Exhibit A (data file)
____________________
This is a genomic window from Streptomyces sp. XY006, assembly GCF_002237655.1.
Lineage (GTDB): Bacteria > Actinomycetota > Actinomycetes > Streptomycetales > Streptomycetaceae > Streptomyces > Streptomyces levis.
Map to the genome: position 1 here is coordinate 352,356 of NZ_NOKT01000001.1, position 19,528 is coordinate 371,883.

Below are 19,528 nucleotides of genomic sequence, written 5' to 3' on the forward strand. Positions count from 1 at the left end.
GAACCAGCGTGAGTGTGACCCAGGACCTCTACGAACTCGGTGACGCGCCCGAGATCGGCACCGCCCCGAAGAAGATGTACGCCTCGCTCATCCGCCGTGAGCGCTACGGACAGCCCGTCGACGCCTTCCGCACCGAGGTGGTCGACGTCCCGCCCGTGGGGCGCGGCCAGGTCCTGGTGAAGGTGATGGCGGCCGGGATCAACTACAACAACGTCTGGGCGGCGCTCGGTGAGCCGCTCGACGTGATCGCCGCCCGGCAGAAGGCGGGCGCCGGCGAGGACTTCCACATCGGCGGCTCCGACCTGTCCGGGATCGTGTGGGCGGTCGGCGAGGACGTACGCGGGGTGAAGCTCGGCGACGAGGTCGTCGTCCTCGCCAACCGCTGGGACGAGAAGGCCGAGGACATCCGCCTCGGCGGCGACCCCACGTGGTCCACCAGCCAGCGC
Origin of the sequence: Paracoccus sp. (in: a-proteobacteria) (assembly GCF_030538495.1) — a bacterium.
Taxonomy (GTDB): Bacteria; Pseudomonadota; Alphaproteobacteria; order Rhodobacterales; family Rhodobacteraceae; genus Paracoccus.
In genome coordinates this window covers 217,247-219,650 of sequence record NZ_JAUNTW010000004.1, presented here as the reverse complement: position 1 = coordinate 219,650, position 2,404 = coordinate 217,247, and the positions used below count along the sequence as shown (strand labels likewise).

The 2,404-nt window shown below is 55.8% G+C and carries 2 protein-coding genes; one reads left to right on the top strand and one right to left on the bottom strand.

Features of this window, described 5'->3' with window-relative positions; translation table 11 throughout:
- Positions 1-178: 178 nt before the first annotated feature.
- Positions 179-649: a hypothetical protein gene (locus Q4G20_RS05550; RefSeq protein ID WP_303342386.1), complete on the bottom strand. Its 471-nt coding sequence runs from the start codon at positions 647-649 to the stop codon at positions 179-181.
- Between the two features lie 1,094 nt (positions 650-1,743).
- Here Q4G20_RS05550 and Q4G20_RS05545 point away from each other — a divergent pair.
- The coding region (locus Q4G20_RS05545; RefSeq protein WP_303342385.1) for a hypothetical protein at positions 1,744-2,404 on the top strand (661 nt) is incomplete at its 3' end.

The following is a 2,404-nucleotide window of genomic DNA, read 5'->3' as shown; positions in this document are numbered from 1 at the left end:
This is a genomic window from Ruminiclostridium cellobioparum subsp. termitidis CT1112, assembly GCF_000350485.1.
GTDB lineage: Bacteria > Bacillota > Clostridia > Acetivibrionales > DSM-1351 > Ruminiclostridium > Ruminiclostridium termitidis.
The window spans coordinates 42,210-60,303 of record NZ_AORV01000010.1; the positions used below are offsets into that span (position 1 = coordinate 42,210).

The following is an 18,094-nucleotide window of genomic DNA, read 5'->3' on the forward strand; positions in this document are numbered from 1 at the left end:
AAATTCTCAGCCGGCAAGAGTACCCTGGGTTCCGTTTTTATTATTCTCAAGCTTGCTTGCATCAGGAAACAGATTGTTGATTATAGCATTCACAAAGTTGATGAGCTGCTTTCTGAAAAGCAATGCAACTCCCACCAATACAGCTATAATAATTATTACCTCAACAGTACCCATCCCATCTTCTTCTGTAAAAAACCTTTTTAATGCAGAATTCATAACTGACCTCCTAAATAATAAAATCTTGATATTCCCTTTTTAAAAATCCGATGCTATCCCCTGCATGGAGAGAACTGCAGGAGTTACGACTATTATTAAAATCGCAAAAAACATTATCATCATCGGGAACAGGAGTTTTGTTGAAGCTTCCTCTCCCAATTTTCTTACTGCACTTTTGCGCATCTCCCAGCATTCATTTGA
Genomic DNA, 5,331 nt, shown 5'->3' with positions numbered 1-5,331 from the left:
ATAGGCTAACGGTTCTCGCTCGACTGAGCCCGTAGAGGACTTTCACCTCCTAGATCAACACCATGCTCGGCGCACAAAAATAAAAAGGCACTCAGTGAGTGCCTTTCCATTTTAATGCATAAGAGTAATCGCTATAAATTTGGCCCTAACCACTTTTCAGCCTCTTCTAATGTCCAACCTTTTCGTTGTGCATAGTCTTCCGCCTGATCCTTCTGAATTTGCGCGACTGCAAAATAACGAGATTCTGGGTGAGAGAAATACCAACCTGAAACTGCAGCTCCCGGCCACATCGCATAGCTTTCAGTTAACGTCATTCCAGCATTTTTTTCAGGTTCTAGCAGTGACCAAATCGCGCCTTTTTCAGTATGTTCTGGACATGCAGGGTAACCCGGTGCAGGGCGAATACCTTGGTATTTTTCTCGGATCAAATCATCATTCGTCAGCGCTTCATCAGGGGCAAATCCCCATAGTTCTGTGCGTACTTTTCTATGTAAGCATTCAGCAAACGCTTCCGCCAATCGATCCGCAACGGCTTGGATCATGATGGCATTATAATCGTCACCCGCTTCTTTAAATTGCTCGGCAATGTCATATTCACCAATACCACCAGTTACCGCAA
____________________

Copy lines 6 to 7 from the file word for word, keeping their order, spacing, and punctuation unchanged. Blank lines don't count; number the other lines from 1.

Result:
Origin of the sequence: Paracoccus sp. (in: a-proteobacteria) (assembly GCF_030538495.1) — a bacterium.
Taxonomy (GTDB): Bacteria; Pseudomonadota; Alphaproteobacteria; order Rhodobacterales; family Rhodobacteraceae; genus Paracoccus.